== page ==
What to do when parents disagree about spanking?


Whenever I switch one of the kids my wife has a fit. She begs me to use a different punishment. Her crying and shouting make it very difficult to administer a proper whipping to the youngster. Afterward, she is furious with me and may even give me the silent treatment for a few days.

If the wife is against corporal punishment should the husband respect her wishes? Normally she is respectful and obedient but the thought of a switch hitting any of our children, ages 8 to 16, is very upsetting to her.


The problem described is a difficult one as it indicates a greater problem than just a decision on how the children should be punished. In establishing a marriage we are told, "Therefore a man shall leave his father and mother and be joined to his wife, and they shall become one flesh" (Genesis 2:24). The idea of becoming one flesh is more than a description of the sexual relationship. A husband and wife are to join together to act as a unit.

Does this mean that there will never be disagreements? Obviously with people involved, this cannot happen. Arguments are bound to happen, but there are proper ways to handle disagreements. Your wife has chosen one of the poorest ways possible to gain resolution. Grownups ought not to act as children when they do not get their way. Throwing a tantrum in front of your own children is begging for trouble. First, it causes confusion was to what standard of right and wrong is to be applied. Second, it gives an opening for children to play one parent off of the other parent. The unfortunate fact is that there is little you can do to encourage your wife to behave properly, except to sit down and reason from the Scriptures during a calm moment. Just keep in mind this warning, "A continual dripping on a very rainy day and a contentious woman are alike; whoever restrains her restrains the wind, and grasps oil with his right hand" (Proverbs 27:15-16). In other words, it is next to impossible to stop a woman from being contentious if she is a mind to be so. Your only hope is in changing her mind.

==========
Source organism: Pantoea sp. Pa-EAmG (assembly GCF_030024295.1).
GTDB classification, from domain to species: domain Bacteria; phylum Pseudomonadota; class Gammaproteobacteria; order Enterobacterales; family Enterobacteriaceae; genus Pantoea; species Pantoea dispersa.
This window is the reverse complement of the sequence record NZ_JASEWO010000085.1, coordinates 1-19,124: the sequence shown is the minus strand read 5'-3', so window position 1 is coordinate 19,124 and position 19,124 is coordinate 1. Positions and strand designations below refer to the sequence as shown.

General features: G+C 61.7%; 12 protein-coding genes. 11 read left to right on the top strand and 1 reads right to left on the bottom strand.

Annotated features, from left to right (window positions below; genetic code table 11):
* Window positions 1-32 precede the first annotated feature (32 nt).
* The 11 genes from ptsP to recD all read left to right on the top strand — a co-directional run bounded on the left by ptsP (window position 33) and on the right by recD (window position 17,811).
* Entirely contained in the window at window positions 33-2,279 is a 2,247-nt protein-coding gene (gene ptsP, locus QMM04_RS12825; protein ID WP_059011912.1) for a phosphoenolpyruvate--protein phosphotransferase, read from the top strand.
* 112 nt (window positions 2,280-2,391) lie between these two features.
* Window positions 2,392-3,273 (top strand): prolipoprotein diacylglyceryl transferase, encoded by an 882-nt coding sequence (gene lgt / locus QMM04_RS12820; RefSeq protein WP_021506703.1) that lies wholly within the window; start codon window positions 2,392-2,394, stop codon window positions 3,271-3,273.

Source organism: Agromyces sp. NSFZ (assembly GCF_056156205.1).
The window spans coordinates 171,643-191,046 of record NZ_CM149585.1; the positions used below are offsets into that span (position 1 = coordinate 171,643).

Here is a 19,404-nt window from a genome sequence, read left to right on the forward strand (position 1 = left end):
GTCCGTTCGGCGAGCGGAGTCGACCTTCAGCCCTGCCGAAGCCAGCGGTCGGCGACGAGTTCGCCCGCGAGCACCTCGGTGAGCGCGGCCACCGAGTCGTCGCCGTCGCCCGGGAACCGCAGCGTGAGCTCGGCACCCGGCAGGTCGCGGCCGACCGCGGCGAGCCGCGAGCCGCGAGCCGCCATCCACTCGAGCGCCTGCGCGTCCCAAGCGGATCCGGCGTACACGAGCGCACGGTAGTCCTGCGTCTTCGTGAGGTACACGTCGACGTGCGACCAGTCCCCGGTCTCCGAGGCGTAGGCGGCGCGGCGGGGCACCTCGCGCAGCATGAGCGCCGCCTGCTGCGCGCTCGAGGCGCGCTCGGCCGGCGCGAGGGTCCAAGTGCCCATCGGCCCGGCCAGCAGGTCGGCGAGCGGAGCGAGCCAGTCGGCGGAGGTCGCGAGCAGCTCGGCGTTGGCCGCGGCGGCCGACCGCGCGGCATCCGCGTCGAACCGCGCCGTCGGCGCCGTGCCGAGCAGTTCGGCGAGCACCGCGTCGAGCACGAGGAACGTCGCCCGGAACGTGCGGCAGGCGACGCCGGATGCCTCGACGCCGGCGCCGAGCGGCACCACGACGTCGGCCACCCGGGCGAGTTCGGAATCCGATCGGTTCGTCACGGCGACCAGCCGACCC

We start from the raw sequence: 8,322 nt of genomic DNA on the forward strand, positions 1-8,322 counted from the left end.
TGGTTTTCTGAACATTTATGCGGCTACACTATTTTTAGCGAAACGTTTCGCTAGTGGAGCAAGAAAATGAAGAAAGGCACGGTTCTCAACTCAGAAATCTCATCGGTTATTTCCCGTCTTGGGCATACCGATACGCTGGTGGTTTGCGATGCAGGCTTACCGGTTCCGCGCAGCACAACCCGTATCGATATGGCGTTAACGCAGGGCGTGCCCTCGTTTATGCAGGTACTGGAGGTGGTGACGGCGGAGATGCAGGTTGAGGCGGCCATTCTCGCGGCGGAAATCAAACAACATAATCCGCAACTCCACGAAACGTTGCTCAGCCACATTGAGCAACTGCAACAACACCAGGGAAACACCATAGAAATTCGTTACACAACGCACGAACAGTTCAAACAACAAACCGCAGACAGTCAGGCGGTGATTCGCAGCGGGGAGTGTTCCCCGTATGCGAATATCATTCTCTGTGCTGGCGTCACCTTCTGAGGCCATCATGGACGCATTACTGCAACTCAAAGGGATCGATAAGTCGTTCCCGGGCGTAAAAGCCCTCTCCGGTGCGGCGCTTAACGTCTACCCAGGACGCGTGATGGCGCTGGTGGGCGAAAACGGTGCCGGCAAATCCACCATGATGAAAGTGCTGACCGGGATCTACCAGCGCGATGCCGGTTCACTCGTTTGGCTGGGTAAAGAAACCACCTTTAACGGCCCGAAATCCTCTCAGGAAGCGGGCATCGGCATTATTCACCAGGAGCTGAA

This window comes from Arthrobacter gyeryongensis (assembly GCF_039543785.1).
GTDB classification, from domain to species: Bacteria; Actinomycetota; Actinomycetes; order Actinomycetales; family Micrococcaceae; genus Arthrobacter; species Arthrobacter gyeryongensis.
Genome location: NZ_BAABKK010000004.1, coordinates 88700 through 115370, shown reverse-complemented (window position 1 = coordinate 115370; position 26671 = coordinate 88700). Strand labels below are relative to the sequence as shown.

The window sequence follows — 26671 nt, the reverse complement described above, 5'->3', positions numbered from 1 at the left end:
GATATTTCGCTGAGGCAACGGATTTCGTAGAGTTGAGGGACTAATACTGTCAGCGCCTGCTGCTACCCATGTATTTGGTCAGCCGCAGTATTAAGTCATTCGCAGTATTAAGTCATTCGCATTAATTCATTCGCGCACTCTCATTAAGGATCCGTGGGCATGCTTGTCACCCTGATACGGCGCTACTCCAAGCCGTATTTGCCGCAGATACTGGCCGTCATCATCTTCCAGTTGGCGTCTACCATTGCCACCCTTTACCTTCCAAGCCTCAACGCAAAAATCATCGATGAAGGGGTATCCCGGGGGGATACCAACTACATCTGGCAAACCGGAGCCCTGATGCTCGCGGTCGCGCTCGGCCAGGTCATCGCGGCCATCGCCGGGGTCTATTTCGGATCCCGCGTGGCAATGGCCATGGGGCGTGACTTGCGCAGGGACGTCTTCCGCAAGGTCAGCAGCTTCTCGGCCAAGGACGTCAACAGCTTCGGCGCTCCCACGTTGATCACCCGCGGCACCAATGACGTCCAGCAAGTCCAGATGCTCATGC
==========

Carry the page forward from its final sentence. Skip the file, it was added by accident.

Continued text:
Therefore, we must address why your wife objects so strongly to spankings. Is it because she objects to the concept of spanking? Does she believe you use it too often? Or, does she believe you are too severe in administering it? If she has legitimate cause to believe that her children are not being spanked but being abused, wailing about it will not solve the problem -- she should be going to the authorities for help. However, her behavior seems to indicate that she does not see the punishments as abuse; she just doesn't like it.

Spanking is a legitimate disciplinary action

Though efforts are being made to change the laws, spanking remains a legal option in the United States and in most other countries. There may be restraints as to who is allowed to administer a spanking. For example, many states have specific laws forbidding teachers from spanking children. However, spanking remains legal especially for parents.